The Natural Resources Management Project (NRMP-1), which ran between June 1998 and June 2003, was meant to assist the Government of Ghana (GoG) in the implemention of its policy of protecting, rehabilitating and sustainably managing national land, forest and wildlife resources by: institutionalizing viable sustainable land, forest and wildlife management systems nationwide; Establishing effective national policy and institutional frameworks and developing collaborative natural resource management systems.

The project had five main components:

High forest resource management – to establish forest resource management policy and legal framework; design and test integrated forest reserve management systems and mechanism to encourage private sector involvement in both on- and off-reserve settings.

Savanna resource management – to develop new multidisciplinary institutional arrangements for dry lands management; and pilot test and implement improved systems for community-based management of savanna woodland and other resources.

Wildlife resource management – to retrain personnel in the Wildlife Department and prepare and implement park and reserve management plans.

Environmental management coordination – to support district level environmental management planning and monitoring capacity; and improve information flow among sectoral agencies.

Biodiversity conservation - to develop and implement integrated reserve management plans.

The other project information is summarized in Table 5.1.

Most of the project components had some GIS/SDI related aspects but the Environmental Management Coordination component had a direct connection to SDI development and included: Development of information framework for the management and coordination of geospatial information; formation of workgroups on data policy and standards; strengthening of partnerships between participating ministries; regional and district capacity building; land use/land cover map production and update; and contribution of Geodata metadata by participating ministries.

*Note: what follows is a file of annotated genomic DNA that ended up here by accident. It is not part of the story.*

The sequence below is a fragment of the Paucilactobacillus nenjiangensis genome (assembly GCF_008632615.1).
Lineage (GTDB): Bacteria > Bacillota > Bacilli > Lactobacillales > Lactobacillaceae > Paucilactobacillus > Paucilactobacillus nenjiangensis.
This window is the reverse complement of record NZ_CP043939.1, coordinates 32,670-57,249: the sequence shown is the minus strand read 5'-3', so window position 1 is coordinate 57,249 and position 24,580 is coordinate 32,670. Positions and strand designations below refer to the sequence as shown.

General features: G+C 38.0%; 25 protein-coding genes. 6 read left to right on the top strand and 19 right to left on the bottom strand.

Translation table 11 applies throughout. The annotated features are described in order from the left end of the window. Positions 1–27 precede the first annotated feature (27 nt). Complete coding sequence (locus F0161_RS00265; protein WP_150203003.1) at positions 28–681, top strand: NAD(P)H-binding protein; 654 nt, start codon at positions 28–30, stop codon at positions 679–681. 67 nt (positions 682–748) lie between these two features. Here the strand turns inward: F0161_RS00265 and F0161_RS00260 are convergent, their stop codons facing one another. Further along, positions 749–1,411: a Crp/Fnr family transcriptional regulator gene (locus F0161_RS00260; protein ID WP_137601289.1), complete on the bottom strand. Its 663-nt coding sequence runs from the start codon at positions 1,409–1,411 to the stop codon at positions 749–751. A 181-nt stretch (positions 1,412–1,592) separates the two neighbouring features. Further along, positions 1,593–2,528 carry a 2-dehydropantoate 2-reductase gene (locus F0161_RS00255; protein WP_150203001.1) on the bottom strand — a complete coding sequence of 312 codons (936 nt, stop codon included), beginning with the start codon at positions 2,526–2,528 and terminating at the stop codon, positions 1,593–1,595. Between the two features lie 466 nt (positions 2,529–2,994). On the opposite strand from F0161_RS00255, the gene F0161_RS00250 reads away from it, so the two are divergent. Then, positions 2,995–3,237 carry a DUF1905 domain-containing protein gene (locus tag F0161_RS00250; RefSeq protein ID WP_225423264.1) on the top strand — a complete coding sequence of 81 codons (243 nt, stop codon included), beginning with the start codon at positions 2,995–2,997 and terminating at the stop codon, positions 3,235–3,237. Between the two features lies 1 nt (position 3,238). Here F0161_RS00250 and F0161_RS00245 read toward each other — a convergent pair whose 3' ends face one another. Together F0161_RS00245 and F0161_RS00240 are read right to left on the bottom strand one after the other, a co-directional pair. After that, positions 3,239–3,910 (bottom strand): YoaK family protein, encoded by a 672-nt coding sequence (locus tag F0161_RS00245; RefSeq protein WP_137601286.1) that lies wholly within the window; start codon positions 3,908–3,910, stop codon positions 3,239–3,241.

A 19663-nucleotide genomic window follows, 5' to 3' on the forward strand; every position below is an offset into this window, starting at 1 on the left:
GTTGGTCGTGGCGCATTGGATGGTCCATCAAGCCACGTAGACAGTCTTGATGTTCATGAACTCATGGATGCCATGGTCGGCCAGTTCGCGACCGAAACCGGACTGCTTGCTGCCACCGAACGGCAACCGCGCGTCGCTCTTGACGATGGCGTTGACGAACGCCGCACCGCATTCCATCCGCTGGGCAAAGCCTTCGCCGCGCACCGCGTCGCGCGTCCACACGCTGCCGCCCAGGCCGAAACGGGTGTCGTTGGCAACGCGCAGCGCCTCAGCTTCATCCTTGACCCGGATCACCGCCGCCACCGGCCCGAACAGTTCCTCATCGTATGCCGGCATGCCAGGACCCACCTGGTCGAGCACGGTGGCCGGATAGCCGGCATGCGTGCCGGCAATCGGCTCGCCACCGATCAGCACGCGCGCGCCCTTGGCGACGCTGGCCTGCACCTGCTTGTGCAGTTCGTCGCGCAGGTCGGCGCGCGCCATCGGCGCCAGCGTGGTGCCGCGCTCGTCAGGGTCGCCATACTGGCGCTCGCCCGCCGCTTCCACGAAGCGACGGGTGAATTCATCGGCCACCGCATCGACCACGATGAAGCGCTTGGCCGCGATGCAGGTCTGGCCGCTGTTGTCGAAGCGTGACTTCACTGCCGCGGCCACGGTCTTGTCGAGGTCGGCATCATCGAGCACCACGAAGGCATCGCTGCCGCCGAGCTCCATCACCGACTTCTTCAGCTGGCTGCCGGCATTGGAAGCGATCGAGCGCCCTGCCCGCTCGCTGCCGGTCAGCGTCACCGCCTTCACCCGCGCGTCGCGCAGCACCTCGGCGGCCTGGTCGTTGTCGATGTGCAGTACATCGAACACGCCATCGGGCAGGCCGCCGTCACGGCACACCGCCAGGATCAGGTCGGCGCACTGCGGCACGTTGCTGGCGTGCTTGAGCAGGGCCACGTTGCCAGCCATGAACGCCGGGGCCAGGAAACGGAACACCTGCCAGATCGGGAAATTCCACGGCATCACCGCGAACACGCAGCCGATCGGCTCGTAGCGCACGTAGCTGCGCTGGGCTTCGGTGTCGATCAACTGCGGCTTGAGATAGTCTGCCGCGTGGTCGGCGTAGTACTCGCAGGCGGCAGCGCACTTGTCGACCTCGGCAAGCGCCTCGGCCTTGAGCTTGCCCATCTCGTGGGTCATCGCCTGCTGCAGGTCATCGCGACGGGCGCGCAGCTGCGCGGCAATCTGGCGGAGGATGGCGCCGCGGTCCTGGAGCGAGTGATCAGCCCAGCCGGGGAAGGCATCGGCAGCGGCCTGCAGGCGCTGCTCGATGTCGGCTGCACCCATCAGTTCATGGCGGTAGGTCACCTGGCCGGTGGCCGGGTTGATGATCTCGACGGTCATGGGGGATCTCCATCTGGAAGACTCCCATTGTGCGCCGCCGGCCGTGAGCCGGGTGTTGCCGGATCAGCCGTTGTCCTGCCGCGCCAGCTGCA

Table 5.1: The Natural Resources Management Project (NRMP-1) Project Identification Summary

Table 5.1: The Natural Resources Management Project (NRMP-1) Project Identification Summary

Successes and Failures

Successes for the borrowers: The Environmental management coordination component scored a number of successes and achieved most of its targets:

Major targets achieved: One of the major targets - the development of regional environmental information systems to improve information flow among sectoral agencies - was met and regional EIS systems were installed in 10 regions and 6 pilot districts. The project also carried out capacity building for staff with some being sent abroad to study courses relevant to the sector. The production and update of land use/landcover maps was another target that was successfully met.

Successful development of SDI for Ghana: A key outcome from this component was the National Framework for Geospatial Information Management (NAFGIM) which was successfully set up as the Spatial Data Infrastructure for Ghana. The development of this SDI continued with participating institutions creating and contributing metadata for their respective spatial data. A national SDI structure including national workgroups for data policy and data standards development was also constituted.

Failures for the borrowers: The project also had its own shortcomings. The main factors that affected the whole project were a complex project design, inadequate institutional capacities and ambitious objectives for such a short implementation period. Other failures were:

Poor coordination of funding from multiple donors: Delays in implementation of some parts of the project were partly caused by the Ministry of Land and Forestry (MLF) having to work through 4 other ministries (inefficient communication or administrative channels).

Inadequate Government funding: The GoG consistently failed to provide counterpart funding on time and in the amounts estimated by the project.

Successes for the Bank